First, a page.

It means, of course, that guys can be elite with efficiency in consecutive years. It also means that other guys don't put it together in back-to-back seasons.
But those guys are established names. Those with a lack of a track record don't always stick around, and I'm not saying that we should compare Bryant to Jerricho Cotchery or anything, but we also shouldn't pretend that Bryant is a lock to be a superb per-target player. Keenan Allen seemed a safe bet to be a solid fantasy performer last season, but his touchdown dependence from 2013 came back to bite him in 2014.
A Warning Sign
We know that plenty of Bryant's receptions led to touchdowns, but he had a lot of wasted catches, too, which makes his 26-reception sample even more worrisome than it already is.
Since 2000, 110 receivers have both posted a Reception NEP greater than 45 and a Reception NEP per target better than 0.90. Bryant's Reception Success Rate, the percentage of his receptions that actually led to positive NEP gains for the Steelers, was 80.77%. That ranked 109th in the group. Only he and Santana Moss in 2012 (80.49%) had a mark lower than 81%.
I get that with just 26 receptions, a catch or two can sway a percentage quite significantly. And to be transparent, Dez's Reception Success Rate of 84.09% from this year ranked 105th. Odell Beckham ranked 100th, and DeSean Jackson was 99th this year.
But each of those guys caught at least 56 passes.
I'm just saying that -- even though we know that Bryant's season was highlighted by his touchdowns -- when he wasn't hitting paydirt, he wasn't really doing much with his receptions.
That's not a good sign. A fourth-round ADP is putting a ton of stock into a handful of plays from a guy who didn't play many snaps and who didn't contribute on a good portion of his catches.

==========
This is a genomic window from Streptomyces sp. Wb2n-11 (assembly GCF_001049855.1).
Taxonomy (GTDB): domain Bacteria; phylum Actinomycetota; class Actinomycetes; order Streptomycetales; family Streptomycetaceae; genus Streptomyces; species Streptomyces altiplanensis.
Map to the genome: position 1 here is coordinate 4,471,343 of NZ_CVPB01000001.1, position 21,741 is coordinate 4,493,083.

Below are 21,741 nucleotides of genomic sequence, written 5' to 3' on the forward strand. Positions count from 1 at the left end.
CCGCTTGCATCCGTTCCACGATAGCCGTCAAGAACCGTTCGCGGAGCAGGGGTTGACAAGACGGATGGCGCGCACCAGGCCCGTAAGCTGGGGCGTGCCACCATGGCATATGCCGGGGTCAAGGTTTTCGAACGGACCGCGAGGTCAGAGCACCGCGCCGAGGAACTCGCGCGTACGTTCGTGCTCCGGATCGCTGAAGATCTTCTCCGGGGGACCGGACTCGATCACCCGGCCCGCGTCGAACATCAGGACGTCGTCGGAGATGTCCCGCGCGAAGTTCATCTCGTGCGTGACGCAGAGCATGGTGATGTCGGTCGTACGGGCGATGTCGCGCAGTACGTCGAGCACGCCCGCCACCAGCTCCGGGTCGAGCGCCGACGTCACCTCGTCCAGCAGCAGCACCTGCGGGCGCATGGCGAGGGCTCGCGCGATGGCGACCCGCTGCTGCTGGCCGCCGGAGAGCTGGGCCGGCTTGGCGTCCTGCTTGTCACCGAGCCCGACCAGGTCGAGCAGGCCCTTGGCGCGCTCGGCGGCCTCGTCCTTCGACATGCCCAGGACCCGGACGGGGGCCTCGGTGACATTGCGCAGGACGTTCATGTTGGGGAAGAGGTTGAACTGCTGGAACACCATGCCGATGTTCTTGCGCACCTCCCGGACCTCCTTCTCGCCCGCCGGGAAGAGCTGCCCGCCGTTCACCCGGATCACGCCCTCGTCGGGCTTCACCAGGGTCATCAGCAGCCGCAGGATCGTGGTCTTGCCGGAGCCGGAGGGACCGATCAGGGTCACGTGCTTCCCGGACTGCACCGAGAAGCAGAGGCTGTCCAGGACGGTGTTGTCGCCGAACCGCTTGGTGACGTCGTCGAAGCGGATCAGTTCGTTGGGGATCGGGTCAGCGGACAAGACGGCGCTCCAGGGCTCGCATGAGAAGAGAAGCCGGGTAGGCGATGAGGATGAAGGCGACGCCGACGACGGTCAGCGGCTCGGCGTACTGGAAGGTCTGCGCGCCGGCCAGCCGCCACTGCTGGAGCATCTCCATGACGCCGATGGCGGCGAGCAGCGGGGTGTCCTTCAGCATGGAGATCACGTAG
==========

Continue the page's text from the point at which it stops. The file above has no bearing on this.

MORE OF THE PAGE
A Different Story?
Don't misunderstand me. I'm not saying Bryant's efficiency will certainly plummet. He could be the next Jordy Nelson. That's a pretty tall order, but it's possible.
The other part of this is that he doesn't need to maintain such high efficiency to be a good fantasy receiver, though it wouldn't be good news if he falls outside the top 60 in per-target Reception NEP (cough, cough, Keenan Allen).
So what type of opportunity will he be seeing?
Well, our algorithms project him for 47 receptions, 773 yards, and 6 touchdowns, but that would rank just 33rd among fantasy receivers, according to the rest of our projections. That's low. Right?
Maybe. Maybe not.
Bryant played just 29.8 snaps per game last season, per FantasyData.com. That ranked 110th among receivers. His 34.9 points per 100 snaps, though, was tops in the league. (Dez Bryant was a distant second at 25.2 points per 100.)
Neither of those marks will stick around. His snaps will almost assuredly increase, and I'd bet the farm (I don't have a farm) that he doesn't maintain his points per snap pace.
I get that the sky appears to be the limit for Bryant in 2014, but we're putting a lot of stock into very few plays. We knew that already, yes, but based on his Success Rate, Bryant was even more touchdown-or-bust than we probably realize.
The truth is that we know even less about Bryant than we think, and it's a bit haughty to think that we know what to expect from him in 2015 -- good or bad.